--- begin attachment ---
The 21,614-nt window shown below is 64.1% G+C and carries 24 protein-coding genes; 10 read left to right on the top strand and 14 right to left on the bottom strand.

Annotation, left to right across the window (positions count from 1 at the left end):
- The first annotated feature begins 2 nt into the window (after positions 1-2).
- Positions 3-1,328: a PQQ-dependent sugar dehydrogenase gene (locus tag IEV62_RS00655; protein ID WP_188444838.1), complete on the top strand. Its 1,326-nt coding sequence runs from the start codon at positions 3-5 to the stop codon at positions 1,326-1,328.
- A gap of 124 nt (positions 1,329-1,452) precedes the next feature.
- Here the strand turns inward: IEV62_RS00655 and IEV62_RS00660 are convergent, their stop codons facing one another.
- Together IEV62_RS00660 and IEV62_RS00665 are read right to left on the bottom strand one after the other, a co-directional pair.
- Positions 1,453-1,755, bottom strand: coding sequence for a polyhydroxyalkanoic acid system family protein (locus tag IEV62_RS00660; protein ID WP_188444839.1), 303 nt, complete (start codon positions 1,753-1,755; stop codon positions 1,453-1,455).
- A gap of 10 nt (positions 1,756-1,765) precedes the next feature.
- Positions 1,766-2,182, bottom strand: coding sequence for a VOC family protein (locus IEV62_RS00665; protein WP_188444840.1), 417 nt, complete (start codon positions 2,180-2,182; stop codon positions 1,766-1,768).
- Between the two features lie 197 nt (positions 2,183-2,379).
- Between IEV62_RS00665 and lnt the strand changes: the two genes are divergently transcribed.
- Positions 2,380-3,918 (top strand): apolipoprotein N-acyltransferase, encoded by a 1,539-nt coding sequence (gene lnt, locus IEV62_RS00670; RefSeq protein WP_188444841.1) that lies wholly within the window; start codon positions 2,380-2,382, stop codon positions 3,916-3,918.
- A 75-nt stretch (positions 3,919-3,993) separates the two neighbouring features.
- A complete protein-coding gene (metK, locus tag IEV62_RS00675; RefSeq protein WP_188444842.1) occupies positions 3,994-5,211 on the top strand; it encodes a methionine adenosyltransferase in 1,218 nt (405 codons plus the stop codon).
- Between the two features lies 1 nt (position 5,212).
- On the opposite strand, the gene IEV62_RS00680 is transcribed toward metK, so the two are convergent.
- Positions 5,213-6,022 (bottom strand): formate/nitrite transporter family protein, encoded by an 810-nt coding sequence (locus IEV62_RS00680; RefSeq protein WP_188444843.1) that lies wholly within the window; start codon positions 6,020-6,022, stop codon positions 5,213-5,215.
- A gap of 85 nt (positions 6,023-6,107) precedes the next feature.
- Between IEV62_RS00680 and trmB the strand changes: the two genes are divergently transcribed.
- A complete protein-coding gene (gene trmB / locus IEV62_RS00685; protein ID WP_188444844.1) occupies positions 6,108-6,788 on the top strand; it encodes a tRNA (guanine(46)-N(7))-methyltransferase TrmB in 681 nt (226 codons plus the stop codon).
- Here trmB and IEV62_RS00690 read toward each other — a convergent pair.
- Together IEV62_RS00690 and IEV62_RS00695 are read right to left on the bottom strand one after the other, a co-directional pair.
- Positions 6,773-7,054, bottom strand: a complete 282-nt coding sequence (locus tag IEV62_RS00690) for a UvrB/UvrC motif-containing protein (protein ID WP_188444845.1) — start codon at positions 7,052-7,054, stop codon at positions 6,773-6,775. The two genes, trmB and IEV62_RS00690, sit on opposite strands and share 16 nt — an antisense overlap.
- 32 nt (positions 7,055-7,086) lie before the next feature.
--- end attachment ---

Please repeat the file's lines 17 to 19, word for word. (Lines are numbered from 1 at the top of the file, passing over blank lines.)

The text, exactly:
- On the opposite strand, the gene IEV62_RS00680 is transcribed toward metK, so the two are convergent.
- Positions 5,213-6,022 (bottom strand): formate/nitrite transporter family protein, encoded by an 810-nt coding sequence (locus IEV62_RS00680; RefSeq protein WP_188444843.1) that lies wholly within the window; start codon positions 6,020-6,022, stop codon positions 5,213-5,215.
- A gap of 85 nt (positions 6,023-6,107) precedes the next feature.